Rural primaries share a book

23rd May 2003 at 01:00
RURAL primary schools in Angus have been pooling resources to buy materials for science topics and stay within budget.

Three have a book-sharing scheme, where each school buys a group of textbooks on a particular topic and shares with the others in rotation. The idea, prompted by education officers and headteachers, was implemented after schools found that they were struggling to buy resources.

Carmyllie, Colliston and Arbirlot primaries in Arbroath clubbed together to buy more than pound;800 worth of science textbooks. "We have agreed on a three-year rolling programme between the three schools, with the resources doing a yearly move," Leila Martin, the Colliston head, said.

"It's a new initiative and we only got the books about six weeks ago, so it is still very much in its infancy. But it's looking very promising. I am getting positive feedback and I am enjoying working with the heads from the others schools."

Tarfside primary in Brechin is one of 11 schools in the cluster associated with Webster's High in Kirriemuir which have been co-operating. Rhona Kirkpatrick, the Tarfside head, had found it "virtually impossible" to buy the whole range of resources for every area of the curriculum.

"We have purchased things like a skeleton and the model of an ear - things you don't need every day but which are useful for teaching science," she said. "These are boxed up and stored at the secondary school and everybody has a list of the resources available to them."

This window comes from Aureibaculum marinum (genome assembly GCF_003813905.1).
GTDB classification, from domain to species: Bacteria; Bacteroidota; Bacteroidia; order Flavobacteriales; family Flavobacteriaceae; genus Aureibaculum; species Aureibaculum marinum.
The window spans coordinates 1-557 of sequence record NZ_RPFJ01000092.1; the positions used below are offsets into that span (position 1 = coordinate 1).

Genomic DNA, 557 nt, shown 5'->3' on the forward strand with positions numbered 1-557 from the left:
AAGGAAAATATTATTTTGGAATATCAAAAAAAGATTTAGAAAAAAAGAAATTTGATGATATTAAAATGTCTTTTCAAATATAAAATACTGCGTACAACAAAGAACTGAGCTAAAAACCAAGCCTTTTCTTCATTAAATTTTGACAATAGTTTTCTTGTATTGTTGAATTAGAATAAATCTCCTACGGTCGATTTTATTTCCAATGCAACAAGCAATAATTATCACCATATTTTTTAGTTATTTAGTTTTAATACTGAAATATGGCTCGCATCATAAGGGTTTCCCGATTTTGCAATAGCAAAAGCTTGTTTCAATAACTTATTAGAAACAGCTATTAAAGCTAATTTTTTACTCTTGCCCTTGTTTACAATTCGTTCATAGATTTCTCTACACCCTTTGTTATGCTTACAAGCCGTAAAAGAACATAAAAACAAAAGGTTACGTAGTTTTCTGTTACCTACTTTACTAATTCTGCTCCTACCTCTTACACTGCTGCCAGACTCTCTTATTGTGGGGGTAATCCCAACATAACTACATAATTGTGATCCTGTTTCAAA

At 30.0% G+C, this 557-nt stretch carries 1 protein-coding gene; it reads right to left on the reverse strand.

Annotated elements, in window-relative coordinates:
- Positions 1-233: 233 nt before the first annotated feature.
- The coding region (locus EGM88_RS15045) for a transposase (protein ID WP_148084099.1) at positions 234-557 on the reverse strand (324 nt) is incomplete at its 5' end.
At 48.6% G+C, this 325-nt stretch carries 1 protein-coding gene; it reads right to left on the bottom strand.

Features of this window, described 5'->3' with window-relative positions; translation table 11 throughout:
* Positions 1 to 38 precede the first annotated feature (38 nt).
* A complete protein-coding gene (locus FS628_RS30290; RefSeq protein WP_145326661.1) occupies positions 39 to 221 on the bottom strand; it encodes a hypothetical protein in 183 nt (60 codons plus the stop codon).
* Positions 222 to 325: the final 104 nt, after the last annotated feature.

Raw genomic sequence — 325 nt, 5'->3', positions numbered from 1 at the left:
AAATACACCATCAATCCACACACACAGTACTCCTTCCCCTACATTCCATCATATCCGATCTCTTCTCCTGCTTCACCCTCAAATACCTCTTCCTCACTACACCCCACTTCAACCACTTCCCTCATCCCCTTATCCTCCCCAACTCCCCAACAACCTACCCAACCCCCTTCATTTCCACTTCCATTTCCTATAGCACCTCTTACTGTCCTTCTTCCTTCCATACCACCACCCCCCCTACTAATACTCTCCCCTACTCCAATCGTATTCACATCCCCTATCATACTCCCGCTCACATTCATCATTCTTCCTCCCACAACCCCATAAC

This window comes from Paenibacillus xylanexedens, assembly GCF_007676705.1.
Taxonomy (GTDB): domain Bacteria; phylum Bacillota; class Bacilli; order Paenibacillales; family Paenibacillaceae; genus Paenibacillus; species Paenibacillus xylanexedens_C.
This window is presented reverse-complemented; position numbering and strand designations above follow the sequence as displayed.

Sharing resources to teach science at primary level is something Angus is particularly encouraging rural primaries to do. Mary Logue, staff tutor in science, said: "Big schools can buy resources at cheaper prices as things like books often come in packs of 10, for example, when a small school may only need a few.

"Jointly purchasing and sharing books means one school might study energy, another electricity and the forces and they will use them on a rotating basis. It's a clever use of sharing the resources they have."

Schools have been working together in other ways. Two weeks ago, pupils from the three Arbroath schools took part in a science fair at Carmyllie primary. Pupils from P1-P7 all got to sample science in many of its guises, stimulating their interest while forging links between the schools.

"It was a fun day for the kids and good for teachers' professional development," Leila Martin, head of Colliston primary, said. It will be the first of many activities to be planned jointly.

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